Katrina vanden Heuvel is Editor and Publisher of The Nation.
She is a frequent commentator on American and international politics for ABC, MSNBC, CNN and PBS. Her articles have appeared in The Washington Post, The Los Angeles Times, The New York Times, Foreign Policy magazine, and The Boston Globe.
She writes a weekly web column for The Washington Post. Her blog “Editor’s Cut” appears at TheNation.com.
She is the author of The Change I Believe In: Fighting for Progress in The Age of Obama; Meltdown: How Greed and Corruption Shattered Our Financial System and How We Can Recover; and co-editor of Taking Back America—And Taking Down The Radical Right.
She is also co-editor (with Stephen F. Cohen) of Voices of Glasnost: Interviews with Gorbachev’s Reformers; editor of The Nation: 1865-1990; and of the collection A Just Response: The Nation on Terrorism, Democracy and September 11, 2001.
She is a recipient of Planned Parenthood’s Maggie Award for her article, “Right-to-Lifers Hit Russia,” and the National Women’s Political Caucus 2013 EMMA (Exceptional Merit in Media Award) for her piece “Women for Paid Sick Days.” The special issue of The Nation that she conceived and edited, “Gorbachev’s Soviet Union,” was awarded New York University’s 1988 Olive Branch Award. Vanden Heuvel was also co-editor of “You and We,” a Russian-language feminist newsletter.
She has received awards for public service from numerous groups, including The Liberty Hill Foundation, The Correctional Association, and The Association for American-Russian Women.
In 2003, she received the New York Civil Liberties Union’s Callaway Prize for the Defense of the Right of Privacy. She is also the recipient of The American-Arab Anti-Discrimination Committee’s 2003 “Voices of Peace” award and the Asian American Legal Defense and Education Fund’s 2006 “Justice in Action” award. In 2010, she received the Exceptional Woman in Publishing Award honoring women who have made extraordinary contributions to the publishing industry. In 2013, she received American Rights at Work’s Eleanor Roosevelt Human Rights Award.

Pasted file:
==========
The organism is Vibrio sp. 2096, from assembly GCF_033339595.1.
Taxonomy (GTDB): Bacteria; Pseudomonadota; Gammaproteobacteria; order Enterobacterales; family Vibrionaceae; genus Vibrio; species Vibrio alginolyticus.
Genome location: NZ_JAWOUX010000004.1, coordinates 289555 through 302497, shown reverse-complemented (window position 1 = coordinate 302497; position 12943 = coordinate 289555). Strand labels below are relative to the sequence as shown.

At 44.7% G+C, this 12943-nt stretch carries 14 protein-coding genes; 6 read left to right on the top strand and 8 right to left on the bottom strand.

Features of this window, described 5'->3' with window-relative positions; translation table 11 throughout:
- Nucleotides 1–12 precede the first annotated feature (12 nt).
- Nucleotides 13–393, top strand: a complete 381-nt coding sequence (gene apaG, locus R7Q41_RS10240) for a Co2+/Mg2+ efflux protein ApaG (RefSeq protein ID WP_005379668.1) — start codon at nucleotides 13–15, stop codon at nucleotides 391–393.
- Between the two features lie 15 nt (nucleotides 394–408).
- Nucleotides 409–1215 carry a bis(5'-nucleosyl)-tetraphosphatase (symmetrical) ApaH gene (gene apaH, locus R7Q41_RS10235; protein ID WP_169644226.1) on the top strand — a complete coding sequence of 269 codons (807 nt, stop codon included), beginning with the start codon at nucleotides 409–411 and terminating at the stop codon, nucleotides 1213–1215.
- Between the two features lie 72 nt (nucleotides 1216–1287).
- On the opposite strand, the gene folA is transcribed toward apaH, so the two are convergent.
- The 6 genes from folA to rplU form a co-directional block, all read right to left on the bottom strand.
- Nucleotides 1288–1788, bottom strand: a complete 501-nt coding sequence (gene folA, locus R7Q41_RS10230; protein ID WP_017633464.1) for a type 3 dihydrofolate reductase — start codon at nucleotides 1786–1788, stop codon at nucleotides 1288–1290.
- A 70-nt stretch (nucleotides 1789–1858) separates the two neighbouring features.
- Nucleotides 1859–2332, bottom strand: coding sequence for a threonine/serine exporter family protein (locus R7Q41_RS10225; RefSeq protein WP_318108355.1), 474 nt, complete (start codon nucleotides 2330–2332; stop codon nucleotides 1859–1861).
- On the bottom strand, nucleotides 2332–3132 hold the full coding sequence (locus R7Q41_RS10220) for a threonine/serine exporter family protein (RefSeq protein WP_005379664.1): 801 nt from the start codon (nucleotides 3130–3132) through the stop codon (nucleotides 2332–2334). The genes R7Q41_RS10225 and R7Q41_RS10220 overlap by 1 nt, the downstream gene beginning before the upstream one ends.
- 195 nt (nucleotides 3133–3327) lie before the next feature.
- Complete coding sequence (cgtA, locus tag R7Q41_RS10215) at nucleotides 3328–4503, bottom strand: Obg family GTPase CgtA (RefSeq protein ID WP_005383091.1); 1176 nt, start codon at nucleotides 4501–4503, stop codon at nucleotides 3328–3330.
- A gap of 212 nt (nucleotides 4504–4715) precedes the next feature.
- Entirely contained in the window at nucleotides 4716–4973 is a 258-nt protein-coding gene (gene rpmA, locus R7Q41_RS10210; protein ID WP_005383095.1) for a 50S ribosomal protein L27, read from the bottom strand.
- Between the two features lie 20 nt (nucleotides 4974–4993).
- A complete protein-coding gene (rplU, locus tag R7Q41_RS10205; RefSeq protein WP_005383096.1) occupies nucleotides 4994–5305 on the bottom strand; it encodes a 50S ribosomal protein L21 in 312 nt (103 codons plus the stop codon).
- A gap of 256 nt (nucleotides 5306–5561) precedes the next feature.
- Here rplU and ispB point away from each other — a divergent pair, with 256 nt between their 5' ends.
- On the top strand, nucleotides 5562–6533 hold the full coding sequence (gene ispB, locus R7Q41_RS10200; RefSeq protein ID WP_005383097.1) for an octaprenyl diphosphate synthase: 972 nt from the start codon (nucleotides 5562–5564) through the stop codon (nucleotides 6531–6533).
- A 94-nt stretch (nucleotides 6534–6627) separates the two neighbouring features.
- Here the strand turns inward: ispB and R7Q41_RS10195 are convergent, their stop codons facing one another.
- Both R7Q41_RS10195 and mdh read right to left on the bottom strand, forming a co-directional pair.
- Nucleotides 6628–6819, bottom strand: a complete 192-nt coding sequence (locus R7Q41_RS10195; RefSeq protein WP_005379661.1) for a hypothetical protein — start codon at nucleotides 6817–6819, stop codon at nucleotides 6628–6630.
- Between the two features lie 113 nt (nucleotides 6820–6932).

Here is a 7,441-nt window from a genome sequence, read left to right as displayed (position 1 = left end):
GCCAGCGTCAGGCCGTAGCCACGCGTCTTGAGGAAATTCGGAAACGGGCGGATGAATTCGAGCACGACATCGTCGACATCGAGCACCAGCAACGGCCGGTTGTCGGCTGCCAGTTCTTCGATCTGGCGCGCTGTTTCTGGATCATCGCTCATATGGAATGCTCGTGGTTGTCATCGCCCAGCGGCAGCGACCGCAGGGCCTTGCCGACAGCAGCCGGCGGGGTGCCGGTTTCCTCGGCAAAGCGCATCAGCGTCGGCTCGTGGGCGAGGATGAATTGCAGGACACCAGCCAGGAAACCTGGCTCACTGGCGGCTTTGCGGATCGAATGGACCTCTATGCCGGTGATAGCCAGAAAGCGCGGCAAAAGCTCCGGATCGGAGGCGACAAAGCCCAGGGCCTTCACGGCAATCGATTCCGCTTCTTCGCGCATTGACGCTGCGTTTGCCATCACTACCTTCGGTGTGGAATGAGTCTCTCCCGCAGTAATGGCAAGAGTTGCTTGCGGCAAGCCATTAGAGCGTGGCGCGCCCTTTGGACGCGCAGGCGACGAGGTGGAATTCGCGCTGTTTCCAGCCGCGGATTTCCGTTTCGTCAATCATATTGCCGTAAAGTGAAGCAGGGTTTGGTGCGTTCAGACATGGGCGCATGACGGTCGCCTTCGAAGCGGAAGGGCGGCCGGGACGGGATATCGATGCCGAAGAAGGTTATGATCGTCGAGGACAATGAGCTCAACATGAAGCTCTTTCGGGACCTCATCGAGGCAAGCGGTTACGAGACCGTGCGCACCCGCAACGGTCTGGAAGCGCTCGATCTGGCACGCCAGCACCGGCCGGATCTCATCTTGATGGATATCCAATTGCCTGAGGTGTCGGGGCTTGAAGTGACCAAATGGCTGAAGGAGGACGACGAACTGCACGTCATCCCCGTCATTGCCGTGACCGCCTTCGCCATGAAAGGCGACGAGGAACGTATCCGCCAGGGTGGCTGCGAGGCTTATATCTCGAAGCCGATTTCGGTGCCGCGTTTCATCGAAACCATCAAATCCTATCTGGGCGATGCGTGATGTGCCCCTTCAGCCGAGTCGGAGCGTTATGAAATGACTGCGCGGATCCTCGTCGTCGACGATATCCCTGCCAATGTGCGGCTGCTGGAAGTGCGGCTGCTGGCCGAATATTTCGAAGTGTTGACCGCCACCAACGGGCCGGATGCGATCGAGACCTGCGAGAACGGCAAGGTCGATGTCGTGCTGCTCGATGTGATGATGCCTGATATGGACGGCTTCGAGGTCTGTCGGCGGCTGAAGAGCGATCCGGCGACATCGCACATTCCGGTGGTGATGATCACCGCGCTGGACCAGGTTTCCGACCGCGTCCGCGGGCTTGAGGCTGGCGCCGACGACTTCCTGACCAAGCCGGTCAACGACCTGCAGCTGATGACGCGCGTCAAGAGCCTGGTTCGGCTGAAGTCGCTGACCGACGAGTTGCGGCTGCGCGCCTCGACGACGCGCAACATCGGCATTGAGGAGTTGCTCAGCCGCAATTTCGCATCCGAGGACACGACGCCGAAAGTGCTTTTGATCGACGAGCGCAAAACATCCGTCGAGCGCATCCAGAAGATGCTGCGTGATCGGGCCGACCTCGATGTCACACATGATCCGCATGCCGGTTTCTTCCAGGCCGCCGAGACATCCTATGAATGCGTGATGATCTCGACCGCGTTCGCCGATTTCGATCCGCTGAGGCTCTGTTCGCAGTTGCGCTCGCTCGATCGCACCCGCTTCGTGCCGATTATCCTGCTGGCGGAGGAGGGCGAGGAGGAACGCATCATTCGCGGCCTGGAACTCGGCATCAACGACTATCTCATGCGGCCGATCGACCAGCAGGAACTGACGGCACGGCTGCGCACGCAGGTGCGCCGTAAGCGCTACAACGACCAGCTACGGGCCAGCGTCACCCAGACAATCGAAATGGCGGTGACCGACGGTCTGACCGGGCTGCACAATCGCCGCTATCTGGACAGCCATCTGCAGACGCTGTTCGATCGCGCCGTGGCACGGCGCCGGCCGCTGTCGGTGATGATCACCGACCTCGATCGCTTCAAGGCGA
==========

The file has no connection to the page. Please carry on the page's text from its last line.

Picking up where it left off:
In 2014, vanden Heuvel received the Norman Mailer Center Award for Distinguished Magazine Publishing; the Eleanor Roosevelt Val-Kill Medal; the Center for Community Change’s Champion in Activism Award; and New York’s Young Democrats’ Engendering Progress Award. In 2015, she received the Progressive Congress Leadership Award on behalf of her work “creating pathways of success on behalf of progressive causes.”
Vanden Heuvel serves on the boards of The Institute for Policy Studies, The Campaign for America’s Future, The Correctional Association of New York, The Franklin and Eleanor Roosevelt Institute, Research to Prevent Blindness, The Jules Stein Eye Institute, The Nation Institute, The Four Freedoms Park Conservancy, and The Sidney Hillman Media Foundation.
She is a summa cum laude graduate of Princeton University, and she lives in New York City with her husband.
Virtually ignored amid boosterish reports of the $13 billion in pledges and grants for Iraq secured by the US at the Madrid conference were the consequences for other impoverished regions. Development officials say that the sums cited by the World Bank and the US as necessary to meet Iraq's needs over four or five years (between $33 and 55 billion) dwarf what other poor, war-torn countries have received in the modern history of aid projects. It could also mean that what aid there is for these countries would effectively dry up.
As economist Jeffrey Sachs recently pointed out, it's crucial that the world development agenda be set by the world, not by the US alone. The Bush Administration obsessively views "every problem through the lens of terror and accordingly considers itself excused from the struggle against poverty, environmental degradation and disease."
As Sachs rightly argues, "The irony is that without solutions to these problems, terrorism is bound to worsen, no matter how many soldiers are thrown at it." More alarming, Sachs continues, "at the same time, the US is starving international initiatives in disease control, development assistance and environmental improvement."
From the valuable listserv, " Democracy Dispatches," a project of Demos--the New York City-based Public Policy and Advocacy organization, which tracks and analyzes democracy issues in the states, comes news of a novel way to boost voter turnout.